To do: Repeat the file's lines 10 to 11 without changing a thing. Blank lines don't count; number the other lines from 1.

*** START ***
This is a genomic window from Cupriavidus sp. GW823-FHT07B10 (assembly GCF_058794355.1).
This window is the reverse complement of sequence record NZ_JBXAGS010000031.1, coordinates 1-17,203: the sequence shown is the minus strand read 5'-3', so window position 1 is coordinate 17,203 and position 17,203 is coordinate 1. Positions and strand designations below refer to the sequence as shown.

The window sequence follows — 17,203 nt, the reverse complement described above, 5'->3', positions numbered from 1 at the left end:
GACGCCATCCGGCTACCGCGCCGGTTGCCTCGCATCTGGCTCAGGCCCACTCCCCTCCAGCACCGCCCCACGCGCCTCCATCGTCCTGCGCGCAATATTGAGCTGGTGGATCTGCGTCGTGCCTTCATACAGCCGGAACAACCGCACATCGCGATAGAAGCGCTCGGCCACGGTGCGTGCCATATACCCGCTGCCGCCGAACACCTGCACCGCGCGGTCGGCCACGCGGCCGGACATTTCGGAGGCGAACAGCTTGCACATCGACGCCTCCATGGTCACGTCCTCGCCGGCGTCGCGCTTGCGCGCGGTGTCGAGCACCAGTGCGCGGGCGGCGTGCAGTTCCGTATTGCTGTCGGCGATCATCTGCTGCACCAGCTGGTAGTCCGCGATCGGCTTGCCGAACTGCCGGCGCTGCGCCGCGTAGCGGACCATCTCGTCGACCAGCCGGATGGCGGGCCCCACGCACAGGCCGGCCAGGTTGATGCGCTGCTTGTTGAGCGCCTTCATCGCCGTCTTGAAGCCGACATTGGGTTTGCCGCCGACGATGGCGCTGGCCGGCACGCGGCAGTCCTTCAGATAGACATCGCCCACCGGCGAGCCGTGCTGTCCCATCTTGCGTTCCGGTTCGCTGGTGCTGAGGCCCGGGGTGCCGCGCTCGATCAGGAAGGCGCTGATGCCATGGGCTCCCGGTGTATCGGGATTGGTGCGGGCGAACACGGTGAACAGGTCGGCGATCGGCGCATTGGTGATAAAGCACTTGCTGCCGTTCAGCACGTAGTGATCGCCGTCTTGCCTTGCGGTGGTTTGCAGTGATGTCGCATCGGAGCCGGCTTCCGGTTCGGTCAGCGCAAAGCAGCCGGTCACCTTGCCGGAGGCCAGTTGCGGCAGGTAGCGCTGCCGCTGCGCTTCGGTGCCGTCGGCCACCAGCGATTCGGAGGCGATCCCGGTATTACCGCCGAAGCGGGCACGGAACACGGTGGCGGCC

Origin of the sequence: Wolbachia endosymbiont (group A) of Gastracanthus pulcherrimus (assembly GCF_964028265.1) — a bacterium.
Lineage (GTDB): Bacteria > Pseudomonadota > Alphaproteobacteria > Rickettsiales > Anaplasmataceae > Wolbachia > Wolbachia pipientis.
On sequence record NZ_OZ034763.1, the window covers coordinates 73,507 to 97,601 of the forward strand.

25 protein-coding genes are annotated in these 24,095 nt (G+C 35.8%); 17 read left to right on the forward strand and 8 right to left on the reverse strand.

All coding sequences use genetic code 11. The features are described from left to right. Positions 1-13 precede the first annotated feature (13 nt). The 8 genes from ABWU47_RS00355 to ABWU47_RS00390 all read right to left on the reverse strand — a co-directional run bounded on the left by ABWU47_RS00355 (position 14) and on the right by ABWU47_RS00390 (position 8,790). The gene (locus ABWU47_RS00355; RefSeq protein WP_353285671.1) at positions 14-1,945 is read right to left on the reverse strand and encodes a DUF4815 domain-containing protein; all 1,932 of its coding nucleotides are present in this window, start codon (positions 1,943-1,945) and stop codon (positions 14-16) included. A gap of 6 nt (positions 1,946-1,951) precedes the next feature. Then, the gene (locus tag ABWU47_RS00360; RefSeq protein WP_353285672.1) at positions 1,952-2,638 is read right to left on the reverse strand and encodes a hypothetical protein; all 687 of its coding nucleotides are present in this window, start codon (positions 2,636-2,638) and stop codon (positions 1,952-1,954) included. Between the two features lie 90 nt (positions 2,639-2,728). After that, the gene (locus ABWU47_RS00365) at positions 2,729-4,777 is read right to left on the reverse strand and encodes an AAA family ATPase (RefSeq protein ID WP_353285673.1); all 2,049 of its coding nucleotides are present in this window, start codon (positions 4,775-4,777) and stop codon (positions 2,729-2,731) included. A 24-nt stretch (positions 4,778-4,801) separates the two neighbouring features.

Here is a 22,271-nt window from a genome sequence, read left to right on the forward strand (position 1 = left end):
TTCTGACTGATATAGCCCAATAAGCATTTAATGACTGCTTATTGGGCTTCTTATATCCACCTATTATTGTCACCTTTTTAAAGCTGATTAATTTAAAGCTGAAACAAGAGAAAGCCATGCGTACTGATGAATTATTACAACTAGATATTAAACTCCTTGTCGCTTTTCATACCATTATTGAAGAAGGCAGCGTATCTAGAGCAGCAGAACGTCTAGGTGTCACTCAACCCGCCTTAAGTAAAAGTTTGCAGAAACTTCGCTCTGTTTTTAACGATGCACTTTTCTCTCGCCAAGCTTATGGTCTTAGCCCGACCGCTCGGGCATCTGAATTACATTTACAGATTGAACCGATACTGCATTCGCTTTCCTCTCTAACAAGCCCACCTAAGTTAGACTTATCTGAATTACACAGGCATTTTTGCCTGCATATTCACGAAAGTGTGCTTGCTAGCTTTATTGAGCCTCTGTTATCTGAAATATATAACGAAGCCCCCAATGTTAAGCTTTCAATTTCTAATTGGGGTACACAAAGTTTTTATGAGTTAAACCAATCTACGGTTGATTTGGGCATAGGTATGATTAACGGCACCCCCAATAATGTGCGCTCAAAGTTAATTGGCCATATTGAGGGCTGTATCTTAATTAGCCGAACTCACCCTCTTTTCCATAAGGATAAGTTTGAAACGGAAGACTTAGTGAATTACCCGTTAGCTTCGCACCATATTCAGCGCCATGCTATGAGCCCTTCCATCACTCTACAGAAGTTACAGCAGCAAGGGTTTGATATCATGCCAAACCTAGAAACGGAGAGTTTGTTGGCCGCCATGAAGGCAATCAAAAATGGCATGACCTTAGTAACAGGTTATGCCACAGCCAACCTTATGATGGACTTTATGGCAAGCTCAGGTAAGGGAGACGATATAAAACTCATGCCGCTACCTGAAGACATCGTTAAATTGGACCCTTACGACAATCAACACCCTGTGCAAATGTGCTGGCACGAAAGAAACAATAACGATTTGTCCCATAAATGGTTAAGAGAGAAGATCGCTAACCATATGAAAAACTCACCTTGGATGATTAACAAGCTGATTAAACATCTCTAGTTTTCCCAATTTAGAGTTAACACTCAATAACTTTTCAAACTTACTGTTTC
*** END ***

Here is a 22,271-nt window from a genome sequence, read left to right on the forward strand (position 1 = left end):
TTCTGACTGATATAGCCCAATAAGCATTTAATGACTGCTTATTGGGCTTCTTATATCCACCTATTATTGTCACCTTTTTAAAGCTGATTAATTTAAAGCTGAAACAAGAGAAAGCCATGCGTACTGATGAATTATTACAACTAGATATTAAACTCCTTGTCGCTTTTCATACCATTATTGAAGAAGGCAGCGTATCTAGAGCAGCAGAACGTCTAGGTGTCACTCAACCCGCCTTAAGTAAAAGTTTGCAGAAACTTCGCTCTGTTTTTAACGATGCACTTTTCTCTCGCCAAGCTTATGGTCTTAGCCCGACCGCTCGGGCATCTGAATTACATTTACAGATTGAACCGATACTGCATTCGCTTTCCTCTCTAACAAGCCCACCTAAGTTAGACTTATCTGAATTACACAGGCATTTTTGCCTGCATATTCACGAAAGTGTGCTTGCTAGCTTTATTGAGCCTCTGTTATCTGAAATATATAACGAAGCCCCCAATGTTAAGCTTTCAATTTCTAATTGGGGTACACAAAGTTTTTATGAGTTAAACCAATCTACGGTTGATTTGGGCATAGGTATGATTAACGGCACCCCCAATAATGTGCGCTCAAAGTTAATTGGCCATATTGAGGGCTGTATCTTAATTAGCCGAACTCACCCTCTTTTCCATAAGGATAAGTTTGAAACGGAAGACTTAGTGAATTACCCGTTAGCTTCGCACCATATTCAGCGCCATGCTATGAGCCCTTCCATCACTCTACAGAAGTTACAGCAGCAAGGGTTTGATATCATGCCAAACCTAGAAACGGAGAGTTTGTTGGCCGCCATGAAGGCAATCAAAAATGGCATGACCTTAGTAACAGGTTATGCCACAGCCAACCTTATGATGGACTTTATGGCAAGCTCAGGTAAGGGAGACGATATAAAACTCATGCCGCTACCTGAAGACATCGTTAAATTGGACCCTTACGACAATCAACACCCTGTGCAAATGTGCTGGCACGAAAGAAACAATAACGATTTGTCCCATAAATGGTTAAGAGAGAAGATCGCTAACCATATGAAAAACTCACCTTGGATGATTAACAAGCTGATTAAACATCTCTAGTTTTCCCAATTTAGAGTTAACACTCAATAACTTTTCAAACTTACTGTTTC